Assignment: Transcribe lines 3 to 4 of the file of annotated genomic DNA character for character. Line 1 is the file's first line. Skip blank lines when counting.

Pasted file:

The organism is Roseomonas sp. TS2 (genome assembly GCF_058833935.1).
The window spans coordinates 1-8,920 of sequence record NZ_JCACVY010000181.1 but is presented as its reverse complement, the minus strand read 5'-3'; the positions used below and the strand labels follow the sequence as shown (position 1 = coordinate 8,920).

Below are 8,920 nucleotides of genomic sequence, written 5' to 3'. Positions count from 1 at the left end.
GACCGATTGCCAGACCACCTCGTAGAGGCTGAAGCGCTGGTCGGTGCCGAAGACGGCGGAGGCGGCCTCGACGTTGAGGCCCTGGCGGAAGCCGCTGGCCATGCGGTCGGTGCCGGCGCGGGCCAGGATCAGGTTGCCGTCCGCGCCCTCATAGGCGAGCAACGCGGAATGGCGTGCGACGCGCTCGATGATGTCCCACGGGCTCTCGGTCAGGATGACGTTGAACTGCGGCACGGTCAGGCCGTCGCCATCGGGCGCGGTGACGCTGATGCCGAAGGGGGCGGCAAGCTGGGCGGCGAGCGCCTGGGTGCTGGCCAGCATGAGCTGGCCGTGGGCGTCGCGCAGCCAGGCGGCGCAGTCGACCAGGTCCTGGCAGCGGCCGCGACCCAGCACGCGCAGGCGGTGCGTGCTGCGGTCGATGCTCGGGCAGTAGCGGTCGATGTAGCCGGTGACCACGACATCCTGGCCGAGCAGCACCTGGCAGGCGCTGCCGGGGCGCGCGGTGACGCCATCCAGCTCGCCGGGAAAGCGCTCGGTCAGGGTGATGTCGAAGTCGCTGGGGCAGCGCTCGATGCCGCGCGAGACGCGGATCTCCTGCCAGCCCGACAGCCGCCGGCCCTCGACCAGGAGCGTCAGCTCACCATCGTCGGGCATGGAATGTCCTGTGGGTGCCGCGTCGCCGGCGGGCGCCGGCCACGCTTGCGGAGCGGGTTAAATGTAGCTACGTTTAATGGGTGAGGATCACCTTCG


Below are 8,920 nucleotides of genomic sequence, written 5' to 3'. Positions count from 1 at the left end.
GACCGATTGCCAGACCACCTCGTAGAGGCTGAAGCGCTGGTCGGTGCCGAAGACGGCGGAGGCGGCCTCGACGTTGAGGCCCTGGCGGAAGCCGCTGGCCATGCGGTCGGTGCCGGCGCGGGCCAGGATCAGGTTGCCGTCCGCGCCCTCATAGGCGAGCAACGCGGAATGGCGTGCGACGCGCTCGATGATGTCCCACGGGCTCTCGGTCAGGATGACGTTGAACTGCGGCACGGTCAGGCCGTCGCCATCGGGCGCGGTGACGCTGATGCCGAAGGGGGCGGCAAGCTGGGCGGCGAGCGCCTGGGTGCTGGCCAGCATGAGCTGGCCGTGGGCGTCGCGCAGCCAGGCGGCGCAGTCGACCAGGTCCTGGCAGCGGCCGCGACCCAGCACGCGCAGGCGGTGCGTGCTGCGGTCGATGCTCGGGCAGTAGCGGTCGATGTAGCCGGTGACCACGACATCCTGGCCGAGCAGCACCTGGCAGGCGCTGCCGGGGCGCGCGGTGACGCCATCCAGCTCGCCGGGAAAGCGCTCGGTCAGGGTGATGTCGAAGTCGCTGGGGCAGCGCTCGATGCCGCGCGAGACGCGGATCTCCTGCCAGCCCGACAGCCGCCGGCCCTCGACCAGGAGCGTCAGCTCACCATCGTCGGGCATGGAATGTCCTGTGGGTGCCGCGTCGCCGGCGGGCGCCGGCCACGCTTGCGGAGCGGGTTAAATGTAGCTACGTTTAATGGGTGAGGATCACCTTCG